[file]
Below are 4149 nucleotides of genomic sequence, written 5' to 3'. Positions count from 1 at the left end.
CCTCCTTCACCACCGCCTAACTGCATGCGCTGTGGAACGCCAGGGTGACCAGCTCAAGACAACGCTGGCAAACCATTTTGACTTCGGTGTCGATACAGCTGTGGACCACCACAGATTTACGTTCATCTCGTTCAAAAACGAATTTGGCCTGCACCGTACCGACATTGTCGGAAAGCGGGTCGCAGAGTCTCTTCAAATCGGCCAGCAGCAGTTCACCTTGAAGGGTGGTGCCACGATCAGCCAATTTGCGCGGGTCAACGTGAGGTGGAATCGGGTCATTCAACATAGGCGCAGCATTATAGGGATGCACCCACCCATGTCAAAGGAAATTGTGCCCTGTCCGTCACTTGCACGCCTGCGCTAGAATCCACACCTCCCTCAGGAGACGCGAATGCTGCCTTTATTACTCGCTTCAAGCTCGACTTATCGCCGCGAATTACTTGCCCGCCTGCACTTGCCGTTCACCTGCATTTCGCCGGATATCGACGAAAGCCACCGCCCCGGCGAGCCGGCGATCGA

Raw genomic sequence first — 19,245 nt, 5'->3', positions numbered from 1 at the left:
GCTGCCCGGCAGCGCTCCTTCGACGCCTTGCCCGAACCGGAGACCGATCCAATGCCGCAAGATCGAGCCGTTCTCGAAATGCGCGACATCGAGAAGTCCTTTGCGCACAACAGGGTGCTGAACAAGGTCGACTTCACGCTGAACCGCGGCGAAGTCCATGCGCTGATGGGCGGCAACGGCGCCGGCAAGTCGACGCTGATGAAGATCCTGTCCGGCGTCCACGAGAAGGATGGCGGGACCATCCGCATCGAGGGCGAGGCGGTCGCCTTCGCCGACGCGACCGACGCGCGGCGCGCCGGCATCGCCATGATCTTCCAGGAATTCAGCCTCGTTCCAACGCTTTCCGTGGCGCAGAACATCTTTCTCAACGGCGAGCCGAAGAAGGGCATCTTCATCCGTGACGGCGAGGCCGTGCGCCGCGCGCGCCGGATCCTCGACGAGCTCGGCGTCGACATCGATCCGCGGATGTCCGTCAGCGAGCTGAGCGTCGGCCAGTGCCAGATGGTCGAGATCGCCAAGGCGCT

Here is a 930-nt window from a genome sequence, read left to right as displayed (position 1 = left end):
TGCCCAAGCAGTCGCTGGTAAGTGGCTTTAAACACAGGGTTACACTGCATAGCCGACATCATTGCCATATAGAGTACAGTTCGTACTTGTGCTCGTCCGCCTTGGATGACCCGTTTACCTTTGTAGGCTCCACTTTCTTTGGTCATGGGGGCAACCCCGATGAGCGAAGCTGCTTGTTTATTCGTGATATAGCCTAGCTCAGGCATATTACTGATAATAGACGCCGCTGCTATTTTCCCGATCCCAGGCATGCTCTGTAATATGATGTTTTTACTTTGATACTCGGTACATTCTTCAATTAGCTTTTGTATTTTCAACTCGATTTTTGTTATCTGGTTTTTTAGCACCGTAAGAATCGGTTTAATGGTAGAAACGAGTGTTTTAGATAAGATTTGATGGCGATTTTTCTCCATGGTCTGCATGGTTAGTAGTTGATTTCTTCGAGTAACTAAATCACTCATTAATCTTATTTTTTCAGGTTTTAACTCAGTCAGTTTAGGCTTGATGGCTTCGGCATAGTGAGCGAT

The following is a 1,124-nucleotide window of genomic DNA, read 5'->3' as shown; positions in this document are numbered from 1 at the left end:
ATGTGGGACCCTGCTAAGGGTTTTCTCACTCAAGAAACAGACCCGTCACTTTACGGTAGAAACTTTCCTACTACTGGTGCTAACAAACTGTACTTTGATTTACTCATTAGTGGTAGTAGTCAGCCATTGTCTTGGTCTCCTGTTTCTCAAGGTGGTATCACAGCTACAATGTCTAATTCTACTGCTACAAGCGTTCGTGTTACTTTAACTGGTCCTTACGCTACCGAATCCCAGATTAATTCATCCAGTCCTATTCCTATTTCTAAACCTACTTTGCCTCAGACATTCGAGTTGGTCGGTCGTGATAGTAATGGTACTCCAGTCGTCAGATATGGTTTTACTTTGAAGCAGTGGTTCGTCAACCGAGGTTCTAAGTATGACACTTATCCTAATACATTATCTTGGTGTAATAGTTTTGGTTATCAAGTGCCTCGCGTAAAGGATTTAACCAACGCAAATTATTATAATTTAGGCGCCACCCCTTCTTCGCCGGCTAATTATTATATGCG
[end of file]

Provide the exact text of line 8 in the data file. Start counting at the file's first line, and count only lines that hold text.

ATGTGGGACCCTGCTAAGGGTTTTCTCACTCAAGAAACAGACCCGTCACTTTACGGTAGAAACTTTCCTACTACTGGTGCTAACAAACTGTACTTTGATTTACTCATTAGTGGTAGTAGTCAGCCATTGTCTTGGTCTCCTGTTTCTCAAGGTGGTATCACAGCTACAATGTCTAATTCTACTGCTACAAGCGTTCGTGTTACTTTAACTGGTCCTTACGCTACCGAATCCCAGATTAATTCATCCAGTCCTATTCCTATTTCTAAACCTACTTTGCCTCAGACATTCGAGTTGGTCGGTCGTGATAGTAATGGTACTCCAGTCGTCAGATATGGTTTTACTTTGAAGCAGTGGTTCGTCAACCGAGGTTCTAAGTATGACACTTATCCTAATACATTATCTTGGTGTAATAGTTTTGGTTATCAAGTGCCTCGCGTAAAGGATTTAACCAACGCAAATTATTATAATTTAGGCGCCACCCCTTCTTCGCCGGCTAATTATTATATGCG